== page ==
Hi Nino! Please could you tell us a little bit about yourself and your job?
I am Nino and I am a biologist. My main interest is the behaviour of animals and how they work together as populations. We call this field population ecology of animals, and an important part is finding out how changes in the environment can affect the survival of these animals.
For this purpose, I collect data on wild animals in the field and analyse this data using mathematical methods. The species I am researching at the moment are meerkats and sturgeon fish.
Why do you think maths is important?
Maths is used in a lot of different fields of science. This is because when we look at things, they don’t always make sense on their own. By using maths as well, we can find out if the things that we observe in nature follow certain rules. This type of mathematics is called statistics, where we find out information (collect data) and then analyse it (look for patterns).
How do you use maths in your job?
I use mathematics and statistics to understand what makes meerkats behave in a particular way. For example, I observe meerkats and the weather, so that I can calculate whether meerkats have fewer babies when it rains less and it gets warmer.
This is really important for us to know because our climate is changing and we need to understand how we can protect animals.
Do you have any advice for someone who may find some parts of maths tricky?
If there’s a part of maths that you find hard, try practising all of the steps. If you’re struggling to work out how to find 5/8 of a number, you might want to try practising finding 1/2 of a number, or 1/8.
The more you practise, the better you get to know the rules and the easier you find it. When you find the right answer to a problem you’ve been struggling with, it’s very rewarding and you learn to love it! Maths can be fun!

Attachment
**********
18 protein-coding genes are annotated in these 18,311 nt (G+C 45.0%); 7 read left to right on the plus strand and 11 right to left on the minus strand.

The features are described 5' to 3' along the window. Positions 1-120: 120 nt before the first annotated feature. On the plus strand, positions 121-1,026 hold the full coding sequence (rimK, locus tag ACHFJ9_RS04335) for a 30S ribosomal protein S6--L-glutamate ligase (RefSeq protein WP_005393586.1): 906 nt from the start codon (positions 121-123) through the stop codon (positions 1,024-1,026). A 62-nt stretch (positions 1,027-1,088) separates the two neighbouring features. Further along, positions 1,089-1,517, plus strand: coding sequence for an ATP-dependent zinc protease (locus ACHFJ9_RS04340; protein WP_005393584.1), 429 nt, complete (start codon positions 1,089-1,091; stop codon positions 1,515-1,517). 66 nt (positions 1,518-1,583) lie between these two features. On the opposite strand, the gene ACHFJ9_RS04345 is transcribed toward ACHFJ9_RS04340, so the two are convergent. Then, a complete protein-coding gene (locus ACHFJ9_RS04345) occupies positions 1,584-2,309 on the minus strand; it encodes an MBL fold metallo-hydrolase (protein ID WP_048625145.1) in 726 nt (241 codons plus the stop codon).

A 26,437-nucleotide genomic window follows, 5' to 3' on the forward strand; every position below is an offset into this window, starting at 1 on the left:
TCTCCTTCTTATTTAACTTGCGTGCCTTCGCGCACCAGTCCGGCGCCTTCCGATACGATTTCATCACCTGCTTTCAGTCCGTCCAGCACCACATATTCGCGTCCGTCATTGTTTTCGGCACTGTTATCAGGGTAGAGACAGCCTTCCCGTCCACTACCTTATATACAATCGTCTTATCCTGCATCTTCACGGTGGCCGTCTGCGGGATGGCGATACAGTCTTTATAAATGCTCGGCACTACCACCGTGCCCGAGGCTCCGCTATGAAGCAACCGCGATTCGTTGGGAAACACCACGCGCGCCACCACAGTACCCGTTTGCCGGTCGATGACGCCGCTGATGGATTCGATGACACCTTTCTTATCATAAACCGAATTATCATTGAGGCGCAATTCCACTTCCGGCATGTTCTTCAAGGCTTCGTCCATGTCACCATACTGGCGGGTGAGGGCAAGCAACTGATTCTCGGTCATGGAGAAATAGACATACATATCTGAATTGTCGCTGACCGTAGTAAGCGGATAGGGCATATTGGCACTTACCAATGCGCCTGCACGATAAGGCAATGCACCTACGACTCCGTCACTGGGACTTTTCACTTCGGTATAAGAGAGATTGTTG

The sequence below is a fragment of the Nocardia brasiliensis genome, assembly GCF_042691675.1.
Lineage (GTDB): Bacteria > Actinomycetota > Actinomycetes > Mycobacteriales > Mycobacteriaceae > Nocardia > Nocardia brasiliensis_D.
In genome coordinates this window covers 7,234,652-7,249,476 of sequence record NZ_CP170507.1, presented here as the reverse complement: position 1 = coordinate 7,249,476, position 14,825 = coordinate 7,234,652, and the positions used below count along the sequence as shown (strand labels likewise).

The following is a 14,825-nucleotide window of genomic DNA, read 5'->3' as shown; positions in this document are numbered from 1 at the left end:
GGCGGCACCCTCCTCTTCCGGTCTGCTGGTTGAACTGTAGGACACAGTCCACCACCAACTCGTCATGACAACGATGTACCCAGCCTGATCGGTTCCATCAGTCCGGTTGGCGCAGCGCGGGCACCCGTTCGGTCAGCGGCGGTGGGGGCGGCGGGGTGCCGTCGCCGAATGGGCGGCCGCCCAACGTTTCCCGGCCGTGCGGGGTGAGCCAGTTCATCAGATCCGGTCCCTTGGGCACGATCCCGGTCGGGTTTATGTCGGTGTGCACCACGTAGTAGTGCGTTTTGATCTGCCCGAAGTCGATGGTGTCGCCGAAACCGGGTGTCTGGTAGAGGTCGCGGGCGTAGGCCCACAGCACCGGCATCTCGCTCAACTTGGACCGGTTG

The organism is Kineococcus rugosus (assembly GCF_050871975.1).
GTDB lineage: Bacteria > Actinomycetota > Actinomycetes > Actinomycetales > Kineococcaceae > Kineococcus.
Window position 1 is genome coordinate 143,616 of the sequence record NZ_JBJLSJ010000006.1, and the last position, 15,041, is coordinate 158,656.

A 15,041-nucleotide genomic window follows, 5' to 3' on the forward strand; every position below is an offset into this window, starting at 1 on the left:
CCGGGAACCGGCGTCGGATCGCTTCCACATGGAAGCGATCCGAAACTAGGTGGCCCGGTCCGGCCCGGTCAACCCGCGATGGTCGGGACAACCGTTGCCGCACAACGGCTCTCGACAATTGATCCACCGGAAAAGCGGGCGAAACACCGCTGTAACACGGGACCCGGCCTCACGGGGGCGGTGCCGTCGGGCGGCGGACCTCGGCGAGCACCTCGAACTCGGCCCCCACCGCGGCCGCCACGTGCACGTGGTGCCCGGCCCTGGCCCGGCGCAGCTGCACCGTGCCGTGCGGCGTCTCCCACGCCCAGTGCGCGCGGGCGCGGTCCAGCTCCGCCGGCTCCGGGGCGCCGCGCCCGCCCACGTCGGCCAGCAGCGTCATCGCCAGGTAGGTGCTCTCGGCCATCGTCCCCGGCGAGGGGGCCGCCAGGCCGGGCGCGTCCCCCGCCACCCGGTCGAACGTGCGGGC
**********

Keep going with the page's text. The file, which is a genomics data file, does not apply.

What’s your favourite number and why?
My favourite number is 3 because that is the average number of babies a meerkat has in its litter.
If a school wanted a biologist to visit their school, what advice would you give them?
You may want to contact your nearest university and find out if any research scientists would be willing to come in to school, or a parent may know somebody.
The research scientist could give a small presentation about their topic that is easy to understand and the children should be asked a lot of questions, for example, how they would use mathematics to solve a problem in the scientist’s field.
Thank you Nino!
How do biologists use maths?
One of the biggest parts of Nino’s job is to be out in the field (that means he is out in the real world rather than sitting in an office) collecting data on the animals he is studying. A lot of this is tracking the meerkats and recording the information. Nino will need to use statistics to analyse it and look for patterns, or trends. He may also need to be able to find averages of the data he collects in order to draw conclusions.
Nino has to be able to measure the amount of rainfall to see whether this affects the meerkats. He may also have to be able to measure things such as the quantity of food available to them, or the distance that they cover, and may need to convert between metric measurements (millimetres, centimetres, grams, kilograms etc) and imperial measurements (ounces, pounds, feet, yards etc).
While he is observing meerkats, Nino may have to be quite fast with his mental maths. Because animals move quickly, he might need to count them before they disappear. This means that he needs to be able to count in multiples, and he also needs to be able to add or subtract those numbers in his head. He may also need to multiply or divide, especially if he’s looking at litters of meerkats and making predictions.
Fractions and percentages:
When Nino has finished measuring, counting, recording and analysing his data, he has to write a report which tells people what he has found. He might use fractions and percentages in his report to explain trends. For example, one fact about meerkats is that they live in groups (called mobs) of between three to 50, and it’s usually one male and one female meerkat who have 90% of the baby meerkats in the whole group!